‘Australia immigration’ and ‘New Zealand immigration’ were some of the most searched terms in Google over the past 24 hours, peaking 4am Wednesday, EST.
Canada’s main immigration website remained down as NZ reported increased traffic to its website for residency visas from the U.S. as Trump surged to victory.
Immigration officials said the New Zealand Now website, which deals with residency and student visas, had received 1,593 registrations from U.S. citizens since November 1, more than 50 per cent of a typical month’s registrations in just seven days.
Rod Drury, chief executive of NZ-based global accounting software firm Xero, said the statistics matched up with interest his company has been seeing.
‘I’ve got lots of messages coming through at the moment asking for a job in New Zealand, and we’re saying ‘Yes you can’,’ Drury told Reuters on Wednesday.
‘It will be interesting to see whether it translates into real action, it’s an active conversation that moved to getting more serious and we’ll what will happen in the next month.’
Wellington-based startup base Creative HQ put a callout on Twitter ‘for U.S. tech talent to relocate to safer shores and “make startups great again”.’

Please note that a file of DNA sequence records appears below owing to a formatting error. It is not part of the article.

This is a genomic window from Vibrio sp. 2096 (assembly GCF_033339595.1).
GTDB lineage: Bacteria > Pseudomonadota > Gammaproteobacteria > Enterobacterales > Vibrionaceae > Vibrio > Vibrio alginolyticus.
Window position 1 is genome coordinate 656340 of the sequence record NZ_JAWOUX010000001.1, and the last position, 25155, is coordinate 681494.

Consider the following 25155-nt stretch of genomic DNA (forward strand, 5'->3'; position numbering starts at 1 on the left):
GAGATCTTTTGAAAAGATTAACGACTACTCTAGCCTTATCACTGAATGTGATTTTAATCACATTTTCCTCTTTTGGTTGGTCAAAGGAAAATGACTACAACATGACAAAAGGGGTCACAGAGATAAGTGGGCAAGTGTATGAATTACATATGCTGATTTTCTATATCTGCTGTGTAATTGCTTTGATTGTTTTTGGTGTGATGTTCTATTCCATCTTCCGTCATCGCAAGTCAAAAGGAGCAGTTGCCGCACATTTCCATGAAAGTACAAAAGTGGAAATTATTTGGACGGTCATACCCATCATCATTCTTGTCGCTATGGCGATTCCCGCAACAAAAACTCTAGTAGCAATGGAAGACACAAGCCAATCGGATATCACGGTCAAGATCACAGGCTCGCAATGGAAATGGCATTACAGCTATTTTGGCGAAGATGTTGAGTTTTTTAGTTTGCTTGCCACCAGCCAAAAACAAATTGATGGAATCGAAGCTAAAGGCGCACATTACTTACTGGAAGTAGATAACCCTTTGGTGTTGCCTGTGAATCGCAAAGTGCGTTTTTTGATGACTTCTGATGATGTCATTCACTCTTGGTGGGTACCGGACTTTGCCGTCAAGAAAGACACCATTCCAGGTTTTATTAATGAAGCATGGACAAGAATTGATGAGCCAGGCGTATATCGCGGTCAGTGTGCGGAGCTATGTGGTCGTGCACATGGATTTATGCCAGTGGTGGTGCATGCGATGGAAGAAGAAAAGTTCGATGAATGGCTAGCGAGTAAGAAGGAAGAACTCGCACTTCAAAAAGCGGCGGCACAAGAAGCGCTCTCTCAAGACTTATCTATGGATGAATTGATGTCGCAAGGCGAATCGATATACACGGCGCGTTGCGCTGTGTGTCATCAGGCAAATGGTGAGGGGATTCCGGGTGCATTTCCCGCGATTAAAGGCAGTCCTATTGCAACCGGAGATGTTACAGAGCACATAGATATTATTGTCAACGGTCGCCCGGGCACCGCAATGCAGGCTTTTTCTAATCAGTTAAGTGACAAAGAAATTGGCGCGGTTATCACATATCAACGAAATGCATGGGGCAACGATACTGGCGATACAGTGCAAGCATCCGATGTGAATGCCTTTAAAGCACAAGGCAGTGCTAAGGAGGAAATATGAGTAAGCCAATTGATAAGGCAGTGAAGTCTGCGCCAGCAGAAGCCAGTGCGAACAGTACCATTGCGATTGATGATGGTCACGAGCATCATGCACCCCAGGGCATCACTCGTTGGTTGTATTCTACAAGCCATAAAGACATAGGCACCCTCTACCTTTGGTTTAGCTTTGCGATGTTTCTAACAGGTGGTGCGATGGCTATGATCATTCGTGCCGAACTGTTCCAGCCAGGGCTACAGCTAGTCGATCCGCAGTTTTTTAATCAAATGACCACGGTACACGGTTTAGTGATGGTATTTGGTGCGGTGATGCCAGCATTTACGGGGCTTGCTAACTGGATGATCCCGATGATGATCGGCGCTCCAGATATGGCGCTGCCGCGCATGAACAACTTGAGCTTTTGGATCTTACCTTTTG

New-York based criminal defense lawyer Eliza Orlins joked she wanted to emigrate out of the country.
‘If this ends badly, is either Australia or New Zealand going to let me stay?’ she wrote on Twitter.
The potential surge follows an already high population of Americans in Australia, New York Times reported just last week.
Over the past 15 years, the country’s population in Australia has almost doubled from about 50,000 to 100,000.
They initially move to Australia temporary for well-paid jobs, but decide to stay on long-term after enjoying the quality of life.
Some of the celebrities who had promised to leave the country if Trump won the presidency include Lena Dunham, Miley Cyrus, Kesha, Cher, Bryan Cranston, Barbra Streisand, Stephen King and Ne-Yo.
A spokesperson for Canada’s immigration department had confirmed the website crashed as a result ‘significant increase in the volume of traffic’ when Trump came out winning.
In the hours after Trump’s victory, Americans were searching for jobs in Canada at 10 times the rate of previous nights, said Jed Kolko, chief economist for job website Indeed.
‘It’s far too soon to guess how many of these searchers will make a move after the shock wears off. But the jump in searches shows how many Americans were surprised by Trump’s victory and are thinking about their options elsewhere,’ Kolko said in an emailed statement.